Moreover, the combined stress of all the individuals in society builds up and creates a dangerous, criminal atmosphere in the whole community. This societal stress and tension becomes a breeding ground for more crime and violence. Thus, to reduce crime, stress must be reduced in at-risk individuals and throughout society.

Reducing social stress -- In addition to a tough penal code as a deterrent to crime, the Natural Law Party offers systematic, scientifically proven programs to reduce stress in the individual and throughout society -- thus eliminating the root cause of crime. At least one such program, the Transcendental Meditation program, has been scientifically shown to (1) reduce individual and social stress; (2) reduce cortisol and increase serotonin production in the body, thus counteracting the neurochemical imbalances produced by stress; and (3) decrease anxiety, hostility, and anger, and improve psychological development and moral reasoning [14].

Forty-three published scientific studies have shown that large groups practicing the Transcendental Meditation and TM-Sidhi program in one location reduce social stress and violence. These studies, which have investigated the impact of such groups on communities, cities, and entire nations, have consistently found decreases in crime, war deaths, and other negative social indicators, as well as improvements in economy and national mood . This innovative approach offers a highly cost-effective, scientifically proven strategy to eliminate the fundamental cause of crime through reducing individual and societal stress.

Effective prison rehabilitation -- The most cost-effective prevention strategy is to target those individuals who are at highest risk for crime -- the current prison inmate population, 90% of whom will be released from prison. A five-year Harvard study investigated the effects of the Transcendental Meditation technique in a maximum security prison. Inmates who learned the practice decreased significantly in stress, aggression, and mental disorders. Violence throughout the prison decreased, and the rate of return to prison among participating inmates was 30-35% less than for four other treatment groups [15]. Similar studies in 28 other maximum security prisons have shown equally impressive results . (Current rehabilitation strategies put the cart before the horse. They try to reeducate and reform inmates without first changing inmates from within by eliminating the stress that makes them uninterested in education or incapable of being reformed [16].)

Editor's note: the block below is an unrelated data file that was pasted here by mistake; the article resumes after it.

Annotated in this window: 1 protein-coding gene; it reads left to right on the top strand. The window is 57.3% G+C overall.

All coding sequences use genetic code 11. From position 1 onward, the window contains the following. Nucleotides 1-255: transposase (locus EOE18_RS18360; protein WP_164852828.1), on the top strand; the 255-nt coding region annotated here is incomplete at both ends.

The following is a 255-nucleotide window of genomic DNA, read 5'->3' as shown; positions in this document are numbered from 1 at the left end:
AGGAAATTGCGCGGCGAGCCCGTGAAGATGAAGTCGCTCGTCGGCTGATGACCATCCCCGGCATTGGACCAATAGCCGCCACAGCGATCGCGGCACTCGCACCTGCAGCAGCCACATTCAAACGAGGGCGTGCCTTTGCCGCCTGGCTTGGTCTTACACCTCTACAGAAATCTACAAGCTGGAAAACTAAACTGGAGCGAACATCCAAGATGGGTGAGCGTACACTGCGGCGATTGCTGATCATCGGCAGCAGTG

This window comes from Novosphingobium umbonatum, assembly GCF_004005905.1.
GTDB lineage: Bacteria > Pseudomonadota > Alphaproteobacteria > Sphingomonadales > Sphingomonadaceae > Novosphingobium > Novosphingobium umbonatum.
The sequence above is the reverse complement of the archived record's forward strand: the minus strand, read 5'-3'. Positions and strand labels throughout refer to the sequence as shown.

Community policing -- In New York City, a new initiative called computer-assisted community policing has been credited with reducing crime by 40% over two years. In this approach, police are assigned to high-crime neighborhoods identified by computer tracking, work closely with these neighborhoods, and are rewarded for preventing crime. According to statistics from the New York Police Department, murder in New York City dropped 31% during the first half of 1995 compared to the first six months of 1994, with similar reductions in other categories of violent crime. This striking improvement led one journalist to refer to New York as “the suddenly safer city” [17].

Urban revitalization -- Our overcrowded, decaying urban centers obviously contribute to the rise of stress and crime. Any program to reduce crime must involve a comprehensive plan to revitalize the inner cities, as laid out in our Revitalizing Our Inner Cities section.

Drug and alcohol rehabilitation -- A high proportion of crimes are committed under the influence of alcohol and drugs. A recent study of crime in New York City found that tobacco, alcohol, and drug abuse cost the city's taxpayers and corporations $20 billion in 1994 -- 21 cents of every tax dollar [18]. The Natural Law Party would introduce programs proven to reduce drug dependency, eliminate stress, and promote mental and physical health .